Dear General John P. Jumper (ret.),
How long has it been – almost 18 months? Is that all since you were the reigning chief of staff of the US Air Force?
I don’t know if you’ve been paying attention since you’ve likely donned the uniform of a highly-paid industry “consultant”.
If you haven’t, I bet you’d be surprised.
Your successors in the air force seem to have been hell-bent on dismantling every last shred of your legacy, which, come to think of it, does seem to get weirder and weirder the further it turns into retrospect.
The door of the Pentagon parking garage had barely closed as you left in your car for the last time in November 2005 before your former colleagues pulled the plug on one of your favorite pet projects: buying hundreds of short-takeoff-and-vertical-landing (STOVL) F-35Bs.
What were you thinking when you proposed that back in February 2004, anyway?
But let’s talk about the E-10A Multi-sensor Command and Control Aircraft (MC2A) for a moment, shall we? If any one piece of technology defined your tenure, that was your baby, wasn’t it?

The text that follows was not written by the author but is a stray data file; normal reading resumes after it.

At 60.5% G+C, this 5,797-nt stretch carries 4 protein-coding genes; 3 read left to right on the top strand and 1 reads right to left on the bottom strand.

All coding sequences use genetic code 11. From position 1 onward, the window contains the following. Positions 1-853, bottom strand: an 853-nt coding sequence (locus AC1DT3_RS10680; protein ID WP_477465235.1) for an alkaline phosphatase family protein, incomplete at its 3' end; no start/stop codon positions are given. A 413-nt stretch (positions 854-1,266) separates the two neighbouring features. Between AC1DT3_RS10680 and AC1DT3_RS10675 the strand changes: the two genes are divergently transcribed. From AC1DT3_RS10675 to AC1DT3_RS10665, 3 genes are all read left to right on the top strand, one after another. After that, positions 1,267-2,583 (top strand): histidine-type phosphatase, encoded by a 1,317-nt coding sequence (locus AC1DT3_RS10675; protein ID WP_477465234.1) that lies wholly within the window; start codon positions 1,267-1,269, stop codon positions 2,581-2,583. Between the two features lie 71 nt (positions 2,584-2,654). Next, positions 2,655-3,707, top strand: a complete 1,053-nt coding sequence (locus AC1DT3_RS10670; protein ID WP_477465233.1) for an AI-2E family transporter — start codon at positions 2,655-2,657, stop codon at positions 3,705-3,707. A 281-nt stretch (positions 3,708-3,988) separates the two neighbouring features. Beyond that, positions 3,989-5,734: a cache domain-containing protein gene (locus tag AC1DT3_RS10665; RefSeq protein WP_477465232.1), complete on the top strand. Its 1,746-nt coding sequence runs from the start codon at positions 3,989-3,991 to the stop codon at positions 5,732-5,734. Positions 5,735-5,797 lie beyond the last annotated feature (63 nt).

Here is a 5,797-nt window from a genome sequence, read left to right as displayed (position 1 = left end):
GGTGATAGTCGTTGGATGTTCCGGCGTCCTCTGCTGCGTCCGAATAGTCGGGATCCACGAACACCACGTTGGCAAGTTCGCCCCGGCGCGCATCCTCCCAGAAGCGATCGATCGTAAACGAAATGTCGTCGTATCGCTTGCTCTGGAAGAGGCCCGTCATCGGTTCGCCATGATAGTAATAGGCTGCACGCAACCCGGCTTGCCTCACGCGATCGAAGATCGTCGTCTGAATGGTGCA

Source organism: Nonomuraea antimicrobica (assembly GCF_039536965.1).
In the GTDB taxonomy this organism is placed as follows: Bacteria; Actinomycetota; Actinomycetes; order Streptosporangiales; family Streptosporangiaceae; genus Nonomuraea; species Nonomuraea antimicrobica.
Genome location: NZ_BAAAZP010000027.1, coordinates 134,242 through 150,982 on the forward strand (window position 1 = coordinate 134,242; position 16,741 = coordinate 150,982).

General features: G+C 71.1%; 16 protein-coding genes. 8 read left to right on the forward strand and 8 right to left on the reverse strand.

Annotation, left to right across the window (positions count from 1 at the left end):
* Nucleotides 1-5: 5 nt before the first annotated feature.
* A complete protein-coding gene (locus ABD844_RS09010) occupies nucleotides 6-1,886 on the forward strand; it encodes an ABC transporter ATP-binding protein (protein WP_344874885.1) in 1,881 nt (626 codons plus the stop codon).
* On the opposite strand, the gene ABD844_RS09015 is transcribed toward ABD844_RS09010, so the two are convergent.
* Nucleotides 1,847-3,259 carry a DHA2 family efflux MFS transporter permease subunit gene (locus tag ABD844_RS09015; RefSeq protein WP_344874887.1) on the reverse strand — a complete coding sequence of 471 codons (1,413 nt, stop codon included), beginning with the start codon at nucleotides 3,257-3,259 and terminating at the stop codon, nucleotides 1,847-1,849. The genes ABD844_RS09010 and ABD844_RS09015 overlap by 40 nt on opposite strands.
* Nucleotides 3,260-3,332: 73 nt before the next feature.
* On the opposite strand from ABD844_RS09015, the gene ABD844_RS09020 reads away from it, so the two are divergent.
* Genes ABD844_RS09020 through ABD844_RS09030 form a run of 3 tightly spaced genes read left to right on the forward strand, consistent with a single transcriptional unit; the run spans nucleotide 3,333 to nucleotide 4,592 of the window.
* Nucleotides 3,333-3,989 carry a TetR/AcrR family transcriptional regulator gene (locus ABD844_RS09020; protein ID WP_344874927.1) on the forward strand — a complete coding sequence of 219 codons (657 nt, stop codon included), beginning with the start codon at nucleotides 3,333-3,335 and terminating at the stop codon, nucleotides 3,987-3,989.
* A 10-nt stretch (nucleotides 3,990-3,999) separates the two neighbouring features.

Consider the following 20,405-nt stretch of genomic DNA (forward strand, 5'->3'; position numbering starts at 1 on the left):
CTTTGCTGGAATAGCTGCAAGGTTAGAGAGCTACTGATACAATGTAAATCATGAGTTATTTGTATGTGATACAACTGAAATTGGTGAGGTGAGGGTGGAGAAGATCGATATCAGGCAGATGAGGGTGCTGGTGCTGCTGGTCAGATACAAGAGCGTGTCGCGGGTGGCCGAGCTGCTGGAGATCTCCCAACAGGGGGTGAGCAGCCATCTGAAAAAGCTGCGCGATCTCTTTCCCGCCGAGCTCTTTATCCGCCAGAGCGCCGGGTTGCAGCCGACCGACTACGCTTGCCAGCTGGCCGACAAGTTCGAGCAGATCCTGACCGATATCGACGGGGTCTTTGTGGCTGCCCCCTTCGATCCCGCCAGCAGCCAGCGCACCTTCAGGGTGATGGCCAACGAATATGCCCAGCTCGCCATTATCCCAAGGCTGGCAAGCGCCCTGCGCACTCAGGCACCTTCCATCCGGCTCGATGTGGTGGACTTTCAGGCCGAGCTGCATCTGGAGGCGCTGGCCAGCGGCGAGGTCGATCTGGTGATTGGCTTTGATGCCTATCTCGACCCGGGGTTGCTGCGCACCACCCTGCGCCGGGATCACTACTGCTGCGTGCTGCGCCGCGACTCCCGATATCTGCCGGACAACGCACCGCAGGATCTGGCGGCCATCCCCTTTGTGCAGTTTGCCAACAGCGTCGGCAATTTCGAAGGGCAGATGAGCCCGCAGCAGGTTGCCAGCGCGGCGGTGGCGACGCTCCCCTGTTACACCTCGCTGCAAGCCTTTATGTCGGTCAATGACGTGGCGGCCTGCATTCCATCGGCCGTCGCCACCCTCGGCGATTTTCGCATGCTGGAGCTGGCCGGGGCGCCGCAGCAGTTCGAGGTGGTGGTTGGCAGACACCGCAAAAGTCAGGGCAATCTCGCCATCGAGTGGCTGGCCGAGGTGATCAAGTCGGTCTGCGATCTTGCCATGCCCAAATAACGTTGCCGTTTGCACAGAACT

Well then, what the heck was all that about?
Perhaps you noticed when Northrop Grumman formally announced earlier this week that they had formally killed the E-10A. The aircraft’s two big features – a Wide Area Surveillance radar and the Battle Management Command and Control system – are being looked at as an upgrade to the E-8C Joint Surveillance Target Attack Radar System (JSTARS).
So, if the air force could have put both of those things on JSTARS in the first place, what was the point of buying a whole new fleet of Boeing 767s?
While I’m asking all these crazy questions, what the heck is going to happen to the so-called E-10A testbed – the $126 million 767-400ER ordered from Boeing that should probably be delivered by now? What does the air force now do with one 767-400ER?
On second thought, don’t answer my questions. Just go back to your retirement, and leave the air force alone for a while.